- Childcare providers reliant on partners’ wages and help of family to get by.
- Some taking on other work, taking out loans or dipping into pension pot.
- One nursery owner leases her home on AirBnB to make extra money to support her setting.
- A volunteer has lent the setting he works around £50k to pay wages and bills.
- Childcare providers are relying on financial support from family and friends or additional income revenues to keep their businesses afloat.
A thread on the Champagne Nurseries, Lemonade Funding (CNLF) Facebook group reveals that for a number of nursery owners and childminders, the only way they can continue to run their settings is with financial help from their husbands, partners and family members, or by using other streams of income.
Several said that if their partner did not earn a good wage, they would not be able to continue in early years.
Liz Burnett, manager of Rotherfield Village Pre-School – a term-time-only setting – told Nursery World, ‘I am very lucky that my partner has a good job. His money runs the household.
‘Last year, I earned £6,500. I wouldn’t be able to do this (run the setting) without my partner. One pre-school closed near us the other week.
‘We have several staff who have second jobs. One works in a café and does hairdressing, another does cleaning, and other staff do babysitting.
‘We aren’t offering the extended entitlement as we are only open 30 hours a week. On the 15 hours of funding alone, we lose money.’
A number of providers have even taken on third jobs for extra income, while others have sold their car, taken out loans, cashed in pensions early or used inheritance to make ends meet.
On a shoestring
Julie White, owner of Nature to Nurture, Nursery World’s Pre-school of the Year 2017, is financing the running of the setting by taking on additional work and finding other means of making money (see box).
Elsewhere, Keith Appleyard, treasurer of Five Ways Playcentre, has loaned the setting around£50,000 since August 2016 to cover wages and bills. He explains, ‘I’ve been the volunteer treasurer for 30-plus years and I’ve never experienced the cashflow problems we have now.
‘Our cash reserves have gradually been depleted, but it accelerated around this time in 2016. I realised we didn’t have enough money to pay the staff; so I had to cash in a Personal ISA in order to lend £9,000 (payroll was £28,000).
‘I wasn’t in a position personally (I’m retired) to make a permanent loan or gift to the setting (it’s enough I give my time of 10-20 hours a week pro bono), so I made periodic short-term loans to meet the payroll, and then I would recover the loan as and when the bank balance could support it. This peaked in November 2016 at £11,500 (on a £450,000 annual turnover).
‘We were in the clear for April-July 2017, but then in August we needed another £4,000 top-up for the payroll (tax, National Insurance and pension of over £4,000 had to wait for cash to come in during September). This was despite July/August having £6,500 in advance payments, deposits etc. for the next term, so the true deficit on 31 August 2017 was more like £14,500.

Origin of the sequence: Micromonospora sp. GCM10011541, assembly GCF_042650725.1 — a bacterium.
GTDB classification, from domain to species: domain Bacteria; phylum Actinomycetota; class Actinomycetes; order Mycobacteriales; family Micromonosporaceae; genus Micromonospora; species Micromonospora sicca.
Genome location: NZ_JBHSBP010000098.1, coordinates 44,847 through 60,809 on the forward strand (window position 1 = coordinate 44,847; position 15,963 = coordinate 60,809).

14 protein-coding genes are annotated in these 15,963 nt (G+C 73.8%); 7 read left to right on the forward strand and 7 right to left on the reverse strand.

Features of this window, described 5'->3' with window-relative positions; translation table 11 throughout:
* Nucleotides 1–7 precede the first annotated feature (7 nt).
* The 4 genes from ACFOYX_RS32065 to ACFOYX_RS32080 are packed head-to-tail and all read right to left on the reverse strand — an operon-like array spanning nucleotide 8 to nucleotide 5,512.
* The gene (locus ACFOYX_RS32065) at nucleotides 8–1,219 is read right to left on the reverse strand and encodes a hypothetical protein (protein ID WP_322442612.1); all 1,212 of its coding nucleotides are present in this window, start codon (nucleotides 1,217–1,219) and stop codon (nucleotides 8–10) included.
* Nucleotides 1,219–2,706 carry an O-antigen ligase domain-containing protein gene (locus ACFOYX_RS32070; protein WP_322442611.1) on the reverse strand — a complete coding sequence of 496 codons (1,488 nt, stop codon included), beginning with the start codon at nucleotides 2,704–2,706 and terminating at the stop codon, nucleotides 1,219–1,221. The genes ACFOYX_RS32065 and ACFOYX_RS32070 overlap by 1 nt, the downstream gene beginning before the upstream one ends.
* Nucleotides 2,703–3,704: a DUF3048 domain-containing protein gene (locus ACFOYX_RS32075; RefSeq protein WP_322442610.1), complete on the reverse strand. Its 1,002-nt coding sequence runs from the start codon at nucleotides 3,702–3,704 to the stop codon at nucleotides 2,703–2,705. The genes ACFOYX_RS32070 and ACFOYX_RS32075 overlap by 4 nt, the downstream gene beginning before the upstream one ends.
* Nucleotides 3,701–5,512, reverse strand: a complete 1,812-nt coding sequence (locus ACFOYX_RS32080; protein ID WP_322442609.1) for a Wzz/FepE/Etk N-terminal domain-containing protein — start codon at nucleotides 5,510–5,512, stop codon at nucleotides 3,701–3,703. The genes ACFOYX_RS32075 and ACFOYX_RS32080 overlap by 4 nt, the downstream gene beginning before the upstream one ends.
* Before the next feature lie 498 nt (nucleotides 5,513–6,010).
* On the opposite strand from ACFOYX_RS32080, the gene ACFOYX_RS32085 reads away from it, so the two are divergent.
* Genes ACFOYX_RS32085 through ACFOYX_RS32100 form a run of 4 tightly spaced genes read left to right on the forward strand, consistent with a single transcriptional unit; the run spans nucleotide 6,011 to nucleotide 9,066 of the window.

‘In September we increased our fee by 7 per cent from £5.60 to £6 [an hour], while our funded rate remained flat at £4 (for the fourth year in succession). We introduced a pay freeze for the first time in 20 years in order to try to keep costs down.’
He continues, ‘Since then I haven’t had to loan any more money, though things have been “tight”, often with less than £1,000 to our name. I’ve already put £10,000 to one side for August.’
A Department for Education spokesperson said, ‘The rollout of the offer of 30 hours free childcare for working parents of three- and four-year-olds has been a success with latest figures showing that 294,000 children are now benefiting. The offer saves hardworking parents around £5,000 per child per year. We are spending more than any other government on childcare – around £6bn a year by 2020 – because we want every child to get the best start in life, and we are making excellent progress in our mission to help as many families as possible access high-quality, affordable early education and childcare.’
Julie White, owner of Nature to Nurture
Julie White (pictured right) opened Nature to Nurture in January 2012.
Ms White has a first-class BA honours degree in early years leadership.
Rated Outstanding by Ofsted, Nature to Nurture, based in Croxeth County Park in Liverpool, is Merseyside’s only outdoor nursery and Forest School.
Ms White says, ‘I’m a single mum and heavily reliant on tax credits. Some months I can’t afford to pay myself. I am very much dependent on parents paying fees and receiving funding from the local authority on time. When I don’t get the money in time, I have to borrow thousands of pounds from my family to pay wages and bills.’
Of the children that attend the setting, 80 per cent are taking up a funded place. The setting also runs home education groups for school-age children, which parents pay for.
‘To make extra money, on occasions I lease out my home on AirBnB. I do training as well, which helps to hold up the pre-school, but because I need a hip replacement I haven’t been able to do as much as normal,’ says Ms White.
‘I’ve just written a book, so hope that will be extra income. I’ve also gone back to university as I knew I would be able to get a bursary, so am doing my master’s.’
Ms White says she can’t afford to socialise and buys clothes from charity shops. She recently had to let their only teacher go as she couldn’t afford him.
She adds, ‘I’ve had to add a charge for parents taking up the 30 hours. We receive £4.10 per hour, per child from the local authority, whereas the true cost of a place is £6. It was tricky justifying this to parents as we are an outdoor setting, don’t have any resources other than what is in the forest and don’t offer meals. The charge is for consumables, workbooks and admin.’